"People are not gonna take the time to read long descriptions."
Conversely, videos or visual-rich content was reviewed more favourably by Ecco's audience. These insights helped the people at Ecco learn how to best communicate certain aspects of their products in their campaigns or on their website:
"The result is to show our product descriptions and show how we talk about innovations in a visual format."
Customer insights also showed that "you can have a great product, but it's all about how you communicate it and talk about it". First, Ecco learned that the brands renowned for innovation are those that use technology for enhanced comfort:
"Consumers don't really care about any innovative footwear that has nothing to do outside of comfort and quality. So comfort was a big one, and that was great news for Ecco because that is something that we thrive on."
Knowing this, the company shifted its perspective of innovation from a stand-alone value proposition to an intervowen communication component of its shoes' comfort. This allowed the company to capitalise on its innovation efforts, while contextualising them in a way that was digestible and resonating to its audience.
By listening to its customers, Ecco" has changed the way it writes descriptions of shoes and communicates how the shoes can make peoples' lives better". In addition, the feedback made it easier to communicate the benefits of the shoes to align with what the consumers deem essential.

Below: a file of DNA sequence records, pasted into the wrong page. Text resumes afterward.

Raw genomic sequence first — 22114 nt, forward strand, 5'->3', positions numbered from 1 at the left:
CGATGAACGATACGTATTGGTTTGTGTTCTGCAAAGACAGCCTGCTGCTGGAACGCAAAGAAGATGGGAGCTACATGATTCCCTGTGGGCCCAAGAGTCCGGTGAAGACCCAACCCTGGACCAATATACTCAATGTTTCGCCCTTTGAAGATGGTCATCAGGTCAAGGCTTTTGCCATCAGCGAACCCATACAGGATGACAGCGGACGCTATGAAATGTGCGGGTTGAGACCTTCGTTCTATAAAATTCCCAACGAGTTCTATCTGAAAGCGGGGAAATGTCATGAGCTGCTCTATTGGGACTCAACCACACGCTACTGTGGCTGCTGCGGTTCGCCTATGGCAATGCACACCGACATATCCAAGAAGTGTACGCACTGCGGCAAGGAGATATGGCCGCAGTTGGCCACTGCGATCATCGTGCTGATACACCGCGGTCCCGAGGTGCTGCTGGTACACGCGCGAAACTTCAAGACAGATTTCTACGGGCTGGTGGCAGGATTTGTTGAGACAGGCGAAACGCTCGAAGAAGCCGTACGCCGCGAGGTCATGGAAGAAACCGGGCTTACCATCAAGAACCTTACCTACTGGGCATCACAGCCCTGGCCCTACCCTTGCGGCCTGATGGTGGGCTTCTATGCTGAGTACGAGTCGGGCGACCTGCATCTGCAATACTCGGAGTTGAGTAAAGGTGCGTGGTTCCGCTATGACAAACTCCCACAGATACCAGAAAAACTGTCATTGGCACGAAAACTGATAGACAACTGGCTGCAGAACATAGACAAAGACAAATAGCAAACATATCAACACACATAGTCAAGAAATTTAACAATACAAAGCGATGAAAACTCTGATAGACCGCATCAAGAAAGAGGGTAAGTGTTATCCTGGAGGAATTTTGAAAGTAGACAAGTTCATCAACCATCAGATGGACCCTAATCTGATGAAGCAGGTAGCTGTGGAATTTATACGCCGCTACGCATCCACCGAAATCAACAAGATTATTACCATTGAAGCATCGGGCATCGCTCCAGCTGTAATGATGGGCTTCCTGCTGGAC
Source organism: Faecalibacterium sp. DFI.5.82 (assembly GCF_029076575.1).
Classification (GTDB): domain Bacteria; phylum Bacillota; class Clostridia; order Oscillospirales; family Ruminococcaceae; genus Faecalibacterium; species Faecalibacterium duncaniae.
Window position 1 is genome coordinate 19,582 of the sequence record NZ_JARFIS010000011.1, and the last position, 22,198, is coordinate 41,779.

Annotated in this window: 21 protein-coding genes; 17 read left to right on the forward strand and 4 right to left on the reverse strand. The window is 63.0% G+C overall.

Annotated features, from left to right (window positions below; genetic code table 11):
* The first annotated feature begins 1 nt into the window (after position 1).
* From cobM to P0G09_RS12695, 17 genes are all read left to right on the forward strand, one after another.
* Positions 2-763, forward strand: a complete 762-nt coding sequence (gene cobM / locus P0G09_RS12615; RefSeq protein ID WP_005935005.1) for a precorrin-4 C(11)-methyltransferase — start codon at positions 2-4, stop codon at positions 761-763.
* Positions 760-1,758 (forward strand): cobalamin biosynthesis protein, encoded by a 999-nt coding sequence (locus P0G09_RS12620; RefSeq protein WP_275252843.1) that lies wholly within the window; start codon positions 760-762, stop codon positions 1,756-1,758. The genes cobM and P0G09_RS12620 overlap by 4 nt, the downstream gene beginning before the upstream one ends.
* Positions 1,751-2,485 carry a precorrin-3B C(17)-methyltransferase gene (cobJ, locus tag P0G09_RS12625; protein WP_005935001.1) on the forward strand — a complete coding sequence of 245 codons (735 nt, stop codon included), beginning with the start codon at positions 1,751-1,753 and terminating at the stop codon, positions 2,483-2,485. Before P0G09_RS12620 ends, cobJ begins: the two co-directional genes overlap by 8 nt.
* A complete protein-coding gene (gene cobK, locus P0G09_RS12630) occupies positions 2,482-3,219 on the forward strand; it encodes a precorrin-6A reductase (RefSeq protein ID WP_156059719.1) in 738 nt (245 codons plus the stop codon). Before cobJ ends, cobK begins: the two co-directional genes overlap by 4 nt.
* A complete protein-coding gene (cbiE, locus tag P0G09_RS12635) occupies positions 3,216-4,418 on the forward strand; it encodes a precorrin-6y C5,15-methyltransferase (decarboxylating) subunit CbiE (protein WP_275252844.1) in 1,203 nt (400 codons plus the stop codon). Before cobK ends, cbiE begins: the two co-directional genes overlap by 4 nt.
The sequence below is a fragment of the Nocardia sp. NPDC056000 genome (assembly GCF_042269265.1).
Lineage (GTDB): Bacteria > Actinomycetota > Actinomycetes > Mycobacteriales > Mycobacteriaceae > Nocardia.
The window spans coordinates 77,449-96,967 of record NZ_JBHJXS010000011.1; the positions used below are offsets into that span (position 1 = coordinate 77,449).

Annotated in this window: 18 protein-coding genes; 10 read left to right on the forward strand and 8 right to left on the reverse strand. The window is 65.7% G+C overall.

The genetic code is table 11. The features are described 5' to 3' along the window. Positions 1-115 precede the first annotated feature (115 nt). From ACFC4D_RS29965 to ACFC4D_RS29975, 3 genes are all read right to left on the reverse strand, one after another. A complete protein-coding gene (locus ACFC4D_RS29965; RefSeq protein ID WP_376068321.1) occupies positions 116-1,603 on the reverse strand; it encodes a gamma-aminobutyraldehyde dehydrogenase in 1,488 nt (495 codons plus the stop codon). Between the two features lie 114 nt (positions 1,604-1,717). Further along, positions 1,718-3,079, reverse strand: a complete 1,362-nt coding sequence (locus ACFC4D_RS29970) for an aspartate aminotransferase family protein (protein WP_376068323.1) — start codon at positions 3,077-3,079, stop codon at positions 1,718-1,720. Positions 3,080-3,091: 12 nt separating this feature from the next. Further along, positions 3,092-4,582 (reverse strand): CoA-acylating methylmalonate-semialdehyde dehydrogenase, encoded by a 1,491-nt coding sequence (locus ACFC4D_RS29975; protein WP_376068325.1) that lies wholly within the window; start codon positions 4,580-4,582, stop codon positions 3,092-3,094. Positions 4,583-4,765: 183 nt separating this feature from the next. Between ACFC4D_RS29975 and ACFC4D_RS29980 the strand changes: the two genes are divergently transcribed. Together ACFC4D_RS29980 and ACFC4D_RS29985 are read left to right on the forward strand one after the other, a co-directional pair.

These actionable insights helped the company connect with its customers by bringing them to the centre of its decision-making.
By knowing how to showcase its innovations in its campaigns, the marketing team can now create campaigns guaranteed to resonate with its customers' needs.
Learning that consumers care most about comfort and quality, Ecco wanted to research what those qualities mean to the consumers. Then, to help the company address its most significant selling points: comfort and quality through innovation.
Ecco's findings showed that customizability and a shoe's ability to mould to the individual foot signify innovation to the customer. The company also found that consumers want to know what value a product has for them specifically:
"The shoe did signify innovation to the consumer which will transpire into how we communicate all our shoes"
Ecco learned how best to communicate its innovations from the consumers' perspective and what type of communication material effectively conveys the benefits of the company's products. The company gained insights into what its customers prefer in footwear, making it easier to address those preferences in their marketing campaigns.
Moreover, these insights can also be used by other teams in the company, generating a company-wide effect greater than initially expected:
"We're working with the entire business to try to plug in consumer insights where we can," Henriksen explains.
The gathered customer insights will have a more significant effect, as the findings will transpire into other business units.